All in all, ongoing ads are key in maintaining a healthy, constant paid ad campaign to grow your audience by increasing your Page Likes through engagement-based ads OR to drive highly specific traffic to your online store. This could mean using Facebook retargeting ads or creating niche custom audiences to capture shoppers that may be interested in your brand.
Sam: When it comes to the dos and don'ts of Facebook, the list could go on forever. We've put together some of the more important dos and don'ts for using Facebook. Let's start with the dos:
First, post actively. It's important to post actively, but not clog up your followers' feeds with content that isn't relevant or interesting. Your followers will appreciate the content you do post more if you develop an appropriate schedule.
Second, vary posting habits. Mix things up by including a variety of posts including images, videos, blogs, articles and fun informative content. This gives your followers a more holistic view of your brand and keeps you from appearing typical, repetitive, and boring. And don’t forget to create custom content. Unique, high quality content is ultimately what users want to see and what gets the most engagement.
Also, consider a monthly budget. Facebook is an advertising platform; if you are a business, you will need to use Facebook like a business. As I’ve said before, Facebook allows you to create advertising campaigns that are hyper-targeted to only those Facebook users who fit within your campaign parameters.
Next, stimulate engagement with contests. Contests and giveaways are a great way to provide a jolt to your social media traffic and drive sales to your online store.
And finally, take note of what's trending. If there is something trending that your brand and followers can relate to, don't be afraid to jump on the pop culture bandwagon and have fun with what's trending. Do a little research to make sure you fully understand the context of trending topics, as to not offend or alienate possible customers.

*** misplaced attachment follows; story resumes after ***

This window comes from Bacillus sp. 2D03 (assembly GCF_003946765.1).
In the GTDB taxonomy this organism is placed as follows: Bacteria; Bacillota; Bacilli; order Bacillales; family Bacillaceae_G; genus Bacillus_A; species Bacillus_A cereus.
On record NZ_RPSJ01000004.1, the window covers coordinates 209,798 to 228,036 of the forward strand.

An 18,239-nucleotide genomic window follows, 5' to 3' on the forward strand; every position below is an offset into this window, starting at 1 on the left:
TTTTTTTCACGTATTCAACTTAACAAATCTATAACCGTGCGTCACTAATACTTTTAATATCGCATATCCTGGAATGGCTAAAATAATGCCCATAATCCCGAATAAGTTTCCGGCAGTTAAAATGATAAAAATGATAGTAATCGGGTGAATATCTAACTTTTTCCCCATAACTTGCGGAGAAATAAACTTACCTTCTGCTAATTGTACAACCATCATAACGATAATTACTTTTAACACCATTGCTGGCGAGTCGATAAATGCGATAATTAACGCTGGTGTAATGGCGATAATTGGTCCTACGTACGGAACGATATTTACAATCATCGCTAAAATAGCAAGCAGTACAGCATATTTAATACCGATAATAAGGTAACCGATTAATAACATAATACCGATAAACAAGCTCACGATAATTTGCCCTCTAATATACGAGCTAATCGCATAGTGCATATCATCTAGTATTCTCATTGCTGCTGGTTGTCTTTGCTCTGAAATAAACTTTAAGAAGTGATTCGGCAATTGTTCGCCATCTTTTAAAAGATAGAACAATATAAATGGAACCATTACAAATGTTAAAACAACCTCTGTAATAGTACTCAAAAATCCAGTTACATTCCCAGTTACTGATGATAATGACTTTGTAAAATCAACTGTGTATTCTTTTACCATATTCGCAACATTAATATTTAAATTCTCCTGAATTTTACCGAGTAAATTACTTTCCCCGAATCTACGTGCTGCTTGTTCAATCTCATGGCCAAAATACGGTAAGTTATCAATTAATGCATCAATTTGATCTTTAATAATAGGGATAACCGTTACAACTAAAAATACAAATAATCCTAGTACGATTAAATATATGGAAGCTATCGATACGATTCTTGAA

Mike: The Don'ts...there are just so many! But, to start:
First, don't buy followers: This doesn't work. The value of your social media accounts is directly related to your followers' level of engagement. If you have 100K followers with only 2 "likes" per post, your audience will immediately know, and you will lose your credibility in their eyes and in the eyes of Facebook.
It’s also important that you don't steal content. This is a big problem on Facebook. Sharing a funny meme from another page is not going to hurt anyone; but stealing videos or photos, plagiarizing articles, and stealing content created by others will cause your page to appear dishonest and not trustworthy.
Make sure you don't post unrelated content. Your Facebook posts should be very targeted and relevant to the products you sell and your followers you wish to gain and keep around. If it is not related to your brand, save it for your personal social media accounts.
You don’t want to use too many hashtags on Facebook. Hashtags do work for Facebook searches, but using too many will make you look desperate and your posts look cluttered. Use hashtags sparingly and only use them when they are appropriate.
Finally, don't neglect user comments. Always engage with interested followers. This makes your followers feel like they are a part of your brand family, giving you the opportunity to reach out to the most valuable followers of them all: the ones who voluntarily engage with your brand.
Don't hide or delete negative comments. Hiding or deleting negative comments only makes them stronger. Instead, inquire about why a customer or follower is unhappy and find a way to repair the relationship. Many of the closest relationships brands have with their online audience began with a negative comment or experience. Repairing these relationships goes a long way to growing a stronger, more connected audience.
Sam: Alright, so we’ve walked you through some best practices and revealed some insider tips. Now you’ve got all you need to start creating a great Facebook marketing campaign for your online store! Facebook is a great way to generate brand awareness and get in front of more potential customers, which is why this month [April 2016] we are offering a free setup with the purchase of a 3 month prepaid or 6-month Volusion social media marketing package. Check out our website for more details, and don’t forget to like us on Facebook!